|Founded||April 19, 1925|
|Destinations||San Diego and Los Angeles, California|
|Headquarters||San Diego California, United States|
|Key people||T. Claude Ryan B. F. "Frank" Mahoney|
Ryan Airline Company was an airline founded by T. Claude Ryan and Benjamin Franklin "Frank" Mahoney at San Diego, California on April 19, 1925. They had earlier established a scheduled service between San Diego and Los Angeles with a fare of $14.50 one-way and $22.50 round-trip.
Service was provided by a Standard J-1, a World War I training aircraft (not widely liked by pilots) that they modified with a four-passenger closed cabin in the forward front cockpit area. The company also bought and modified a Cloudster (a portmanteau of cloud duster) from Donald Douglas. They designed the Ryan M-1 for mail and passenger service, building the first of these in the fall of 1925 and 22 more within a year. When orders fell, Ryan and Mahoney ended the partnership in November 1926. Mahoney bought out Ryan's interest but kept using the name for several months.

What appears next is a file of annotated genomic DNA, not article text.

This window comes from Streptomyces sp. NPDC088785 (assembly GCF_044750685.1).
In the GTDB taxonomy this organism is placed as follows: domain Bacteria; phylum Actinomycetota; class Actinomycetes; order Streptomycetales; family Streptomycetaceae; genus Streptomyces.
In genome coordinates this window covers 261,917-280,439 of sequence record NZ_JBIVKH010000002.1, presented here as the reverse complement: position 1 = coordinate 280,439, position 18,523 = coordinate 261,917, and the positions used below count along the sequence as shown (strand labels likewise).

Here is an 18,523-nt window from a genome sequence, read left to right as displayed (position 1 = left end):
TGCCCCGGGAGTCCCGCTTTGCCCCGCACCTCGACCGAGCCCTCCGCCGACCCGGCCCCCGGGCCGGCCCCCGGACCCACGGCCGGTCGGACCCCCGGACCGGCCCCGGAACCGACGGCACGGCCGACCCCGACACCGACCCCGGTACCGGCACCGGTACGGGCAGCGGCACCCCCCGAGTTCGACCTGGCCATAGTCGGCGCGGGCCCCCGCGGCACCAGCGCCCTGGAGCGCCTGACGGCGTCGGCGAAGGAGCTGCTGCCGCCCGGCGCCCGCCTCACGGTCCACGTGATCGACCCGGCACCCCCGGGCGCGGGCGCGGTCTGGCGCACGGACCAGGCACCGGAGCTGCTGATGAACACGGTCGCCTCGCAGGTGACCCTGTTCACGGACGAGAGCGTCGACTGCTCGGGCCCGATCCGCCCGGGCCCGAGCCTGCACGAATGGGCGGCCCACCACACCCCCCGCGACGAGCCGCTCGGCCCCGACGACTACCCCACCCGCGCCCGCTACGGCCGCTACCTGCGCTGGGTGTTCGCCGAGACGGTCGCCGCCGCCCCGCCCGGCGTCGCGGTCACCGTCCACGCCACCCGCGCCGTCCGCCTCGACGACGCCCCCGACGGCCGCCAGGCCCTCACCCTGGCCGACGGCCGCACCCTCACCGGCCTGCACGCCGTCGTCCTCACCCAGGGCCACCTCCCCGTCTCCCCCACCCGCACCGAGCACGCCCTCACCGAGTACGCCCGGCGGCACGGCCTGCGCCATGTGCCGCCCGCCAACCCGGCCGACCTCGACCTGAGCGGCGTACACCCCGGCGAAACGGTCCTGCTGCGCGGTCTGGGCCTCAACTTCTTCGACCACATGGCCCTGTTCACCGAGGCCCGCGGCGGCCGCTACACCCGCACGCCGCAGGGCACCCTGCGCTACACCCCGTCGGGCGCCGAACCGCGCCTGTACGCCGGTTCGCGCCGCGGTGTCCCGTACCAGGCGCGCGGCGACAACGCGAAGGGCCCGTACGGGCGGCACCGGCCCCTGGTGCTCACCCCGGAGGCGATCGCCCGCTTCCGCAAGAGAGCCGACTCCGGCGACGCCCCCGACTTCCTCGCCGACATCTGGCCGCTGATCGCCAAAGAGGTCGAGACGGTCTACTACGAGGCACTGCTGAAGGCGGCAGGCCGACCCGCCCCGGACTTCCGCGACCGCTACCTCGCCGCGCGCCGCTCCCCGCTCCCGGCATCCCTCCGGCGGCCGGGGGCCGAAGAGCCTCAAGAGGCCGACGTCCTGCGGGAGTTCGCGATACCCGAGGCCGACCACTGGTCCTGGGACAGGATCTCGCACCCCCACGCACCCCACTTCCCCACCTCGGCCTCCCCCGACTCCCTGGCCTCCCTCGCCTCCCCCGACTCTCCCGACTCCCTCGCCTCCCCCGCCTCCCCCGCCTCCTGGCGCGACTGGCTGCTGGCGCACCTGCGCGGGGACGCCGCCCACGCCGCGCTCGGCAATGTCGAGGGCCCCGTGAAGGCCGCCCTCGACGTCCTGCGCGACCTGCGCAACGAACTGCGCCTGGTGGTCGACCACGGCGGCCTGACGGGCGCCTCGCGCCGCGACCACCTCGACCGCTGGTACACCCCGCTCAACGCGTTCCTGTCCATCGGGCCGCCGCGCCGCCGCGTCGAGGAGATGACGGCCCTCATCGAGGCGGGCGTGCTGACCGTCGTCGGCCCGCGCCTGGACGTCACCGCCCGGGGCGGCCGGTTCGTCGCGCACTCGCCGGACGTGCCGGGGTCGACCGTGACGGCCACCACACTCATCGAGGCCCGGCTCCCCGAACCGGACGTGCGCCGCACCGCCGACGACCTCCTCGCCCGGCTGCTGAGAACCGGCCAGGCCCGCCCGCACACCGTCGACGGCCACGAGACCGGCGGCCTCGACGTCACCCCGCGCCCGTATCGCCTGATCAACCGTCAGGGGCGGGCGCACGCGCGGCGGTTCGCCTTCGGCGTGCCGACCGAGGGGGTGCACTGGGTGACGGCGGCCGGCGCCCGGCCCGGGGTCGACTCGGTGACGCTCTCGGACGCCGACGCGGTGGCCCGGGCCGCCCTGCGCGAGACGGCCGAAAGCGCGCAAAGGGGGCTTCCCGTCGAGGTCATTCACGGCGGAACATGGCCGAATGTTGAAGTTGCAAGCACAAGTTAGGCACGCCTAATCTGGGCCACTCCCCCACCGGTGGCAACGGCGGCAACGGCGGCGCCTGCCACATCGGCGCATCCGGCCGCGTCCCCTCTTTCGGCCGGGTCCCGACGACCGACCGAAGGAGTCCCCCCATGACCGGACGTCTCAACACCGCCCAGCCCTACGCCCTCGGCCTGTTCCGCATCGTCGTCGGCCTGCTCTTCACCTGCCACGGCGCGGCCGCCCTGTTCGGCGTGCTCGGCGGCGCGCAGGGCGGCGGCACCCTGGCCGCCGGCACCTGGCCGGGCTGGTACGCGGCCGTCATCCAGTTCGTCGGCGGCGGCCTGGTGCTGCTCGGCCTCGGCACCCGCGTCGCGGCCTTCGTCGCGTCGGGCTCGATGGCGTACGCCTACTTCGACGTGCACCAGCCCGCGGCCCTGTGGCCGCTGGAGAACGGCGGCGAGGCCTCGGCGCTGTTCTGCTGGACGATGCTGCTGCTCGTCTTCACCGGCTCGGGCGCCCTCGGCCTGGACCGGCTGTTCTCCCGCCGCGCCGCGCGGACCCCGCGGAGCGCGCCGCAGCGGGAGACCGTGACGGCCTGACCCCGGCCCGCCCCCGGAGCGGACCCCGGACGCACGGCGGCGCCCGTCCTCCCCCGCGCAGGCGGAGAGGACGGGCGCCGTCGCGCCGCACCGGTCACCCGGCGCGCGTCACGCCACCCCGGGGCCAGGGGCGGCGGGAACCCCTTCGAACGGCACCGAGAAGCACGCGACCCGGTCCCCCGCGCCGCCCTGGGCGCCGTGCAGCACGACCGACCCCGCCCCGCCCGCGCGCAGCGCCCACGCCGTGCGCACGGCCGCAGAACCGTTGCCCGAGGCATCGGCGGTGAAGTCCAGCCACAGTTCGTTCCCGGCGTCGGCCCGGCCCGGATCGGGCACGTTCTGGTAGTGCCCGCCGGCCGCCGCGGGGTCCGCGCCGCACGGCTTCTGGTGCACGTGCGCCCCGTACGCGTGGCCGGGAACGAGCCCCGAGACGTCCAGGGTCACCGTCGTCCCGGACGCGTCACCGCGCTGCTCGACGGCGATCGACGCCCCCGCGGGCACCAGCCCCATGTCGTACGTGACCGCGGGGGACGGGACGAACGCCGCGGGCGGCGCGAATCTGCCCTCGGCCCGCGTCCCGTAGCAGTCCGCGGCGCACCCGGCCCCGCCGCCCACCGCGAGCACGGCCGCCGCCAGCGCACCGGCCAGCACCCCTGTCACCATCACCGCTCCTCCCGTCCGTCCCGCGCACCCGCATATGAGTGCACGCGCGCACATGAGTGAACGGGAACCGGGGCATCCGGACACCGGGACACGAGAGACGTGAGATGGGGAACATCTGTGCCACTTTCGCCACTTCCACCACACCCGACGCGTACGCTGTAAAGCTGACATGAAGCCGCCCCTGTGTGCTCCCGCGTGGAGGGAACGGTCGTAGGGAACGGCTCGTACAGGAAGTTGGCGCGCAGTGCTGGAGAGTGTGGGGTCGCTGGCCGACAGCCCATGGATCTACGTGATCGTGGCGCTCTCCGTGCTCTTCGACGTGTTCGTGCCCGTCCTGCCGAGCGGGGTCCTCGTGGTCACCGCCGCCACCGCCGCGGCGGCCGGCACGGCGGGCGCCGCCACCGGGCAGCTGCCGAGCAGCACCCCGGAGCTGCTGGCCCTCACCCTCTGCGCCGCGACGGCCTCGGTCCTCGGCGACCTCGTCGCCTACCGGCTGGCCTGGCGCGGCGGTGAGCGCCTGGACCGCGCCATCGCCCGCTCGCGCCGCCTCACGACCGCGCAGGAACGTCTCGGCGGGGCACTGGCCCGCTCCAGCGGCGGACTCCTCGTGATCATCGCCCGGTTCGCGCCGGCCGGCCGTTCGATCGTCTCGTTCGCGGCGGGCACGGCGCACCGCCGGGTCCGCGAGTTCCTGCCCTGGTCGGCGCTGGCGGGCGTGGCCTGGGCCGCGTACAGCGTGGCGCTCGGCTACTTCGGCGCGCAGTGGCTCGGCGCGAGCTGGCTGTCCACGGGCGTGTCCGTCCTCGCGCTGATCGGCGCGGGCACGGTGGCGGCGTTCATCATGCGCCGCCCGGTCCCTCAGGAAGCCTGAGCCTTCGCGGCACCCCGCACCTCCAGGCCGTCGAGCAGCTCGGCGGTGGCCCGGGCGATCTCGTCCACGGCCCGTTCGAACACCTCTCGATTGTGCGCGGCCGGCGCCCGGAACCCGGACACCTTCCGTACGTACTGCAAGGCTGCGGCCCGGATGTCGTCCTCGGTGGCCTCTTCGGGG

Some of the airline's plane manufacturing was done under the name Ryan Aeronautical Company, which under Mahoney built the NYP monoplane for Charles Lindbergh, but this was not the business that later became Teledyne Ryan Aeronautical. Lindbergh claimed that the name of the company he was dealing with was Ryan Airlines, Incorporated. In July 1927, shortly after Lindbergh's successful flight in the Spirit of St. Louis, the name of that business was changed to B. F. Mahoney Aircraft Corporation.
- Tekulsky, Joseph T. "B.F. Mahoney: The Mystery Man Behind the Spirit of St. Louis". Historynet. Retrieved November 19, 2011. (originally published in Aviation History.